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ChildCare Education Institute June Newsletter
Science in the Classroom 
In This Issue...
Science in the Early Childhood Classroom

At its core, science is all about exploration, experimentation, and observation. These are the things that lead to the most important product of science: discovery. This is true regardless of a person's level of scientific engagement, whether he or she is a preschooler playing at the water table or an astrophysicist studying the composition of a distant nebulae.
 

Of course, advanced scientific study involves understanding of assorted definitions and facts and formulas, as well as skills in using various tools and gadgets. Scientific knowledge and skills are important and some are appropriate and necessary to introduce in the early childhood environment. However, an early childhood professional's first and most important goal regarding science education is to encourage exploration, experimentation, and observation. Keep those three words in mind as you plan and assess science-based activities.

 

In many ways, children are natural-born scientists because they inherently engage in all three basic scientific activities. Young children are eager to explore spaces and experiment with objects in the environment. They are also keen observers from the moment they first open their eyes, learning language skills and social behaviors almost entirely through observation (and imitation) of others. Early childhood professionals must recognize and take advantage of these natural characteristics, providing appropriate guidance and experiences to help young learners expand their knowledge and skills.   

 

Hands-on activities are always important in science education (regardless of student age), but while older students should be expected to learn about facts and formulas, hands-on learning should always be the primary focus with young children. There will be time for formal, direct instruction of scientific knowledge, but in the early stages, the most important goal is to promote a sense of wonder and interest in the natural world.    

   

The following tips will help you get the most from hands-on, science-based activities in the early childhood environment...

 

It does not take much to bring valuable scientific skills and knowledge into a typical play activity.   

   

All scientific inquiry begins with a question. Why? How? What happened? What will happen? Ask children questions and encourage them to ask questions and probe for answers.

 

Encourage children to conduct investigations in order to answer questions. A good investigation begins with a plan. Eventually, students will learn all about the formal phases of the scientific method: question, research, hypothesis (prediction), experiment, observations, data collection, conclusion, communication of results. However, young children do not need to master formal methods in order to engage in scientific reasoning. Asking them to make predictions and then decide whether and why their predictions were right or wrong is a good start.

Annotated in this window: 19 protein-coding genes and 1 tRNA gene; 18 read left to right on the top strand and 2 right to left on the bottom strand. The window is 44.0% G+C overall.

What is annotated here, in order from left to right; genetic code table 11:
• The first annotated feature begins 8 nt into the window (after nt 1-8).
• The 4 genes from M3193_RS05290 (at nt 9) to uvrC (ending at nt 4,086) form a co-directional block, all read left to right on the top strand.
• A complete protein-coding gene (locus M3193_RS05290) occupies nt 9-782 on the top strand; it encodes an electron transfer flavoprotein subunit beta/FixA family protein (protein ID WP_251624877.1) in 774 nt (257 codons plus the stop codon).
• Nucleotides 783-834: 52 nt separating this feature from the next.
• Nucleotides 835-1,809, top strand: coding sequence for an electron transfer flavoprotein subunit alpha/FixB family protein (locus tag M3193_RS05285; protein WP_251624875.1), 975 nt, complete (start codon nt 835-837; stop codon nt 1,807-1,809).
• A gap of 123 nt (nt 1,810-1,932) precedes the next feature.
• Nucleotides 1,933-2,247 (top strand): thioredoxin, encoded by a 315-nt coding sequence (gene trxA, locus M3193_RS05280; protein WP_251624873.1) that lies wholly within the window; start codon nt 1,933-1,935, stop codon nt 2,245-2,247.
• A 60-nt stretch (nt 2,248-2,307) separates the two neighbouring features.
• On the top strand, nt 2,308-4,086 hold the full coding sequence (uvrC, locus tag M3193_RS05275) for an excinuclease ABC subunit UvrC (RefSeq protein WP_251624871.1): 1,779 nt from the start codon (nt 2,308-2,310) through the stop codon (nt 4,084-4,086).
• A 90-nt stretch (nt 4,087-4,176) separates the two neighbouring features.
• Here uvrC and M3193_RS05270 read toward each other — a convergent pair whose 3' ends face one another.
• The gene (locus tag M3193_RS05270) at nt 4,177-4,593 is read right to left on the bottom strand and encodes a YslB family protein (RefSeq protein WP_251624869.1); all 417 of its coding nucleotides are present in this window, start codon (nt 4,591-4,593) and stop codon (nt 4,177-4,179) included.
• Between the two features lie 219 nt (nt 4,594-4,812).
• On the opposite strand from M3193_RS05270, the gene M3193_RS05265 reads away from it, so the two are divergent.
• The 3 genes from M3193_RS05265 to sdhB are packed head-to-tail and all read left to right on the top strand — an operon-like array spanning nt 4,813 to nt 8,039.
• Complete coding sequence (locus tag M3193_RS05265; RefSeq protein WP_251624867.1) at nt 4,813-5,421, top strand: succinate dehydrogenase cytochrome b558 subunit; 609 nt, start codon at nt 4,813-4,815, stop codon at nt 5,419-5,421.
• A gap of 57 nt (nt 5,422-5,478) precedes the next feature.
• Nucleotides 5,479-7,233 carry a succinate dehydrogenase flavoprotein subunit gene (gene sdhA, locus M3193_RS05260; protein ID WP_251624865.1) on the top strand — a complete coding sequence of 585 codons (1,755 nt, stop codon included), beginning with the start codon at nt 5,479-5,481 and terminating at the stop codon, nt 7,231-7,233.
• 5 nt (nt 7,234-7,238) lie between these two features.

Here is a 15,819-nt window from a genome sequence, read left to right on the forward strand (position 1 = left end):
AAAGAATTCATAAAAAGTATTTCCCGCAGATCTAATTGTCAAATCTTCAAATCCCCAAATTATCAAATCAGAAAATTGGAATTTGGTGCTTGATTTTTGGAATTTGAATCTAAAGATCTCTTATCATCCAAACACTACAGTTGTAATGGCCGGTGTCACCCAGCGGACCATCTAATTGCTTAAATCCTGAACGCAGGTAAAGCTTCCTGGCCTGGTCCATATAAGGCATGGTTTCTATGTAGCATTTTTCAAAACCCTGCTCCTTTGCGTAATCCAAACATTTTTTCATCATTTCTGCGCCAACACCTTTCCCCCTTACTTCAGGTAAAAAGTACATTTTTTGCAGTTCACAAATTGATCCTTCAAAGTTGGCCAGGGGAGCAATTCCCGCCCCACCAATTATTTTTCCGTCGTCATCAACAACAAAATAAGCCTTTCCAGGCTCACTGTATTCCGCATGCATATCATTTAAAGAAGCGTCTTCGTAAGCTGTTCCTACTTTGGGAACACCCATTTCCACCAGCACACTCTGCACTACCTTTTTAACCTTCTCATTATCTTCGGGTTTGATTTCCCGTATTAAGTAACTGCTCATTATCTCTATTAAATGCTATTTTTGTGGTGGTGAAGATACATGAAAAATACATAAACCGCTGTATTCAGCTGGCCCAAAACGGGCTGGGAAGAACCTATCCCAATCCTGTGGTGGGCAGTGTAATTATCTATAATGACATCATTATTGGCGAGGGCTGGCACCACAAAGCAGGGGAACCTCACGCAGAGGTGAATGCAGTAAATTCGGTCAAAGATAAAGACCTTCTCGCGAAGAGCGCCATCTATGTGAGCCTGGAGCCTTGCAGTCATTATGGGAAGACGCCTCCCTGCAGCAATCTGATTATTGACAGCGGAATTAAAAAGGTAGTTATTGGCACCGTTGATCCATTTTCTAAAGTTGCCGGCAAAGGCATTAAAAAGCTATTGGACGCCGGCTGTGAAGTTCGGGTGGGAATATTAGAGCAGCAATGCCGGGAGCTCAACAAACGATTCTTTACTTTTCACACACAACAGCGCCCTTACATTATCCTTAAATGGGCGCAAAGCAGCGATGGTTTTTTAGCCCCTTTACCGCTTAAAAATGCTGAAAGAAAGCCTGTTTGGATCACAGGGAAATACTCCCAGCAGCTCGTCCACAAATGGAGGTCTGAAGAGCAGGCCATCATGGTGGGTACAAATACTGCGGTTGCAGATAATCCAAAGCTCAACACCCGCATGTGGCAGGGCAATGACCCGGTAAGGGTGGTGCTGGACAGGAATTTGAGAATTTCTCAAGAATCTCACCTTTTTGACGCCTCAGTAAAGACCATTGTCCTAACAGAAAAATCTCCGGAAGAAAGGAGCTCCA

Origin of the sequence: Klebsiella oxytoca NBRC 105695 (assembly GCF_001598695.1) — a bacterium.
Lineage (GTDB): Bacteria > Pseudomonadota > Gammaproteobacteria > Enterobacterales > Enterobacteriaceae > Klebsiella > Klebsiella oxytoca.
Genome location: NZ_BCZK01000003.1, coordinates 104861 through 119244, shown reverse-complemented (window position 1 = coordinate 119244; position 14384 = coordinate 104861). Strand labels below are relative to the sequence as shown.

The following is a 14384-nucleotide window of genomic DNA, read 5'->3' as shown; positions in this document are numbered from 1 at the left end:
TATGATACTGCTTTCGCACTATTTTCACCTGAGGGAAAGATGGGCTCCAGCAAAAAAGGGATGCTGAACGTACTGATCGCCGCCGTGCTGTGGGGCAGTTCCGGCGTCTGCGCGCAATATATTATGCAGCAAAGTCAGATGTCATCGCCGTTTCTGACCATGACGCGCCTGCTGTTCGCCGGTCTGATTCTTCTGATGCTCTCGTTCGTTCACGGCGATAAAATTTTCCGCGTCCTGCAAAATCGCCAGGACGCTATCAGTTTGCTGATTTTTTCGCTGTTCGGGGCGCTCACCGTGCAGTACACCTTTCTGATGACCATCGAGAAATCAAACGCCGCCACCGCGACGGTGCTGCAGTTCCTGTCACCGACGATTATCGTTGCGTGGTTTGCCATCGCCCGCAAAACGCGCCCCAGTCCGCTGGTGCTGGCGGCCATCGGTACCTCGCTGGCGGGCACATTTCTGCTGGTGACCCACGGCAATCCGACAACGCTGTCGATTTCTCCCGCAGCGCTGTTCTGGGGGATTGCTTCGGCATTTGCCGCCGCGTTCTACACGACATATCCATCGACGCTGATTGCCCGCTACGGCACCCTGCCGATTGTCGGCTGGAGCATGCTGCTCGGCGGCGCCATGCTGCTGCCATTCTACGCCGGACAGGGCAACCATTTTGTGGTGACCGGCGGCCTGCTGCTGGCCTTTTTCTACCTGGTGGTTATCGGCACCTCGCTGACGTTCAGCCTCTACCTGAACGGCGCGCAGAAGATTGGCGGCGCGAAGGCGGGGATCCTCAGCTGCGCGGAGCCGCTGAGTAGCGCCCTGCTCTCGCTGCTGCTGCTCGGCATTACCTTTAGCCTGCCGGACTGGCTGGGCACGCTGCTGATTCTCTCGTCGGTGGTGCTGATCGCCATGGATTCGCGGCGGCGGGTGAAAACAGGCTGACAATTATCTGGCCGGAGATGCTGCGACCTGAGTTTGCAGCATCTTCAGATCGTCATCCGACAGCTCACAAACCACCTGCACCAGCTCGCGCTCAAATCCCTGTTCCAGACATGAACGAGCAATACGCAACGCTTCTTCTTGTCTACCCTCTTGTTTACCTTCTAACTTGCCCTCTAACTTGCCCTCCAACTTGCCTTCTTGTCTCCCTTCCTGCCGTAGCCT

Whenever possible, early childhood professionals should intentionally incorporate some or all of the following into learning experiences:

  • Observation (gathering and describing qualitative data based on sensory information; e.g., what do you see?). Any time you ask children to describe an object or event, you are asking them to exercise their observation skills.
  • Data collection and analysis can involve a wide range of skills important for advancement in both science and math (as well as some interdisciplinary skills related to language arts and social studies). Important data skills include measuring (gathering and organizing quantitative data using standard measurement tools or estimation) and classifying (grouping objects or events into categories based on defined criteria, e.g., mammals vs. reptiles).
  • Predicting and inferring (formulating assumptions based on observations). You can ask children to predict what will happen or why something happened, but the real value from such a question comes from encouraging them to support their answers with data. "I think this is what will happen and here's why..."
  • Presenting (using words, symbols, or graphics to describe an object or event). Creating a table or chart to illustrate data (for example, the time it takes an ice cube to melt or how many children in the class prefer chocolate to vanilla ice cream) is a just one way to exercise those presentation skills in a scientific context.

NSTA Position Statement on Science in Early Childhood

At an early age, all children have the capacity and propensity to observe, explore, and discover the world around them (NRC 2012). These are basic abilities for science learning that can and should be encouraged and supported among children in the earliest years of their lives. The National Science Teachers Association (NSTA) affirms that learning science and engineering practices in the early years can foster children's curiosity and enjoyment in exploring the world around them and lay the foundation for a progression of science learning in K-12 settings and throughout their entire lives.

View Article
Article Courtesy of NSTA.org 


Science Activities for Preschoolers and Kindergarten

Around this age, children are typically capable of physically engaging with things on their own, and have gained some facility with language to begin to describing and discussing their experiences. Make your child's first memories of science fun and meaningful with these science activities for preschoolers and kindergarten.

View Article